HOLYOKE, MASS. (WHDH) - A federal investigation has been launched into the Holyoke Soldiers’ Home to examine whether the facility violated the rights of veterans by failing to provide them medical care generally and during the COVID-19 pandemic.
The United States Attorney’s Office for the District of Massachusetts and the Department of Justice’s Civil Rights Division opened the investigation after 32 residents recently died, including 28 who tested positive for the coronavirus. In total, 69 residents and 68 staff members have contracted the virus as of Thursday.
“It would be difficult to overstate our obligation to the health and well-being of elderly and disabled military veterans and, by extension, to their families. The federal Civil Rights of Institutionalized Persons Act specifically protects the rights of those confined in state facilities like the Holyoke Soldiers’ Home,” U.S. Attorney Andrew E. Lelling said in a statement. “We will aggressively investigate recent events at the Home and, as needed, require the Commonwealth to adopt reforms to ensure patient safety in the future. My condolences to the families of those veterans who died while in the Home’s care; we will get to the bottom of what happened here.”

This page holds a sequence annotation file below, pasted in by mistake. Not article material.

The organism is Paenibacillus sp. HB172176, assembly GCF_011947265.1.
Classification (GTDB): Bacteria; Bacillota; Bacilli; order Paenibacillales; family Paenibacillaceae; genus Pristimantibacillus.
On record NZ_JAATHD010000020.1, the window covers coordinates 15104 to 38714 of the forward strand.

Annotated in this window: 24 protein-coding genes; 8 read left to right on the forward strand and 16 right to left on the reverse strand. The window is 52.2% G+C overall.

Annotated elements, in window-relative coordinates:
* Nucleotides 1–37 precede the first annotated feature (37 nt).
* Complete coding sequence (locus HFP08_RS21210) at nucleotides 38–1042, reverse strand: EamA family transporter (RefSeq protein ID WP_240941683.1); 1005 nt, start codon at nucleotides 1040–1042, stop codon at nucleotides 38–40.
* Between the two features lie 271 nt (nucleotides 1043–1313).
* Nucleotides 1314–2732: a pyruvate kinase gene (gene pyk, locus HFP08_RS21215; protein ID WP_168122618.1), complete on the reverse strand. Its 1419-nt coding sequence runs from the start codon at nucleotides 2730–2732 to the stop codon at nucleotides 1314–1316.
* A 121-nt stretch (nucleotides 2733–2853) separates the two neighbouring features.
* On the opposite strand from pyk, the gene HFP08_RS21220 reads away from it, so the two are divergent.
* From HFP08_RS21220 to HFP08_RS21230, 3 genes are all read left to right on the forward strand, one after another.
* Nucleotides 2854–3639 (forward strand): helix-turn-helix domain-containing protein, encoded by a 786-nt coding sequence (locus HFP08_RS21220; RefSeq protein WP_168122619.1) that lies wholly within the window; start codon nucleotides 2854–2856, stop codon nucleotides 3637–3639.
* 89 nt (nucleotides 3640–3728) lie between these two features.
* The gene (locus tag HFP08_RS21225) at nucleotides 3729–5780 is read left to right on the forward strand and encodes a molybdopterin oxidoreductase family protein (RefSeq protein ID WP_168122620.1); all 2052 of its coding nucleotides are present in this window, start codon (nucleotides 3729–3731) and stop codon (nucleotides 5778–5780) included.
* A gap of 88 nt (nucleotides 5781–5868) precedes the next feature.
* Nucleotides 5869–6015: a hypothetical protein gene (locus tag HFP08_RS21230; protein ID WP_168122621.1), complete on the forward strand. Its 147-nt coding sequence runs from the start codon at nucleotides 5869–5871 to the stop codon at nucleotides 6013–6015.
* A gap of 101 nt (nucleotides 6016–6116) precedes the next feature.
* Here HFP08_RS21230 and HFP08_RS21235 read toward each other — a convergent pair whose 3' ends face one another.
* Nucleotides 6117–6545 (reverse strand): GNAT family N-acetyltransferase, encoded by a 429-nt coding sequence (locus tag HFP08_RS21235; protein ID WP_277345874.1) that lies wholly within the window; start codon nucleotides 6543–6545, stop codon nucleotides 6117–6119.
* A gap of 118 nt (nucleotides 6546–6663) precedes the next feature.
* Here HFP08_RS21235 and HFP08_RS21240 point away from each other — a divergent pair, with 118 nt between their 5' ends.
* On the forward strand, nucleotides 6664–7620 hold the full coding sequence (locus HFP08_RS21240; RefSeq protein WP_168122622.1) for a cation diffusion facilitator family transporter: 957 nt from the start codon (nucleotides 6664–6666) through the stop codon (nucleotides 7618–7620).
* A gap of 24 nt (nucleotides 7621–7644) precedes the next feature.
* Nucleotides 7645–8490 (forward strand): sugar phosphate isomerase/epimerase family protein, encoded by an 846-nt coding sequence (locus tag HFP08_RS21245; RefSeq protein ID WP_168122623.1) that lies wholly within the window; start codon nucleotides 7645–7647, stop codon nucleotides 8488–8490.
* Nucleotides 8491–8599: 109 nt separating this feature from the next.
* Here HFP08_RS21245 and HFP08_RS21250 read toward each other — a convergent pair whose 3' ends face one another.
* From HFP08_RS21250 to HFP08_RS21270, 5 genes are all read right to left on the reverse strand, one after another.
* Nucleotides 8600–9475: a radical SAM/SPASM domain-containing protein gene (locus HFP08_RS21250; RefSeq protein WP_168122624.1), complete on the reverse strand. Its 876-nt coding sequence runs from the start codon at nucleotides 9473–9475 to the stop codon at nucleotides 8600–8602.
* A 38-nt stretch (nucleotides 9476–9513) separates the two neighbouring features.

Eric Dreiband, Assistant Attorney General for Civil Rights, added, “Our hearts go out to the families of the veterans who passed away. We owe it to the veterans, their families, and the public to investigate the facts, determine what happened, ensure compliance with the Civil Rights of Institutionalized Persons Act, and protect those veterans who continue to reside at the Soldiers’ Home.”
Residents of Soldiers’ Home and families are encouraged to contact the Justice Department by phone at 1-888-221-6023 or by email at USAMA.email@example.com.
This investigation is separate from any state or independent investigation.
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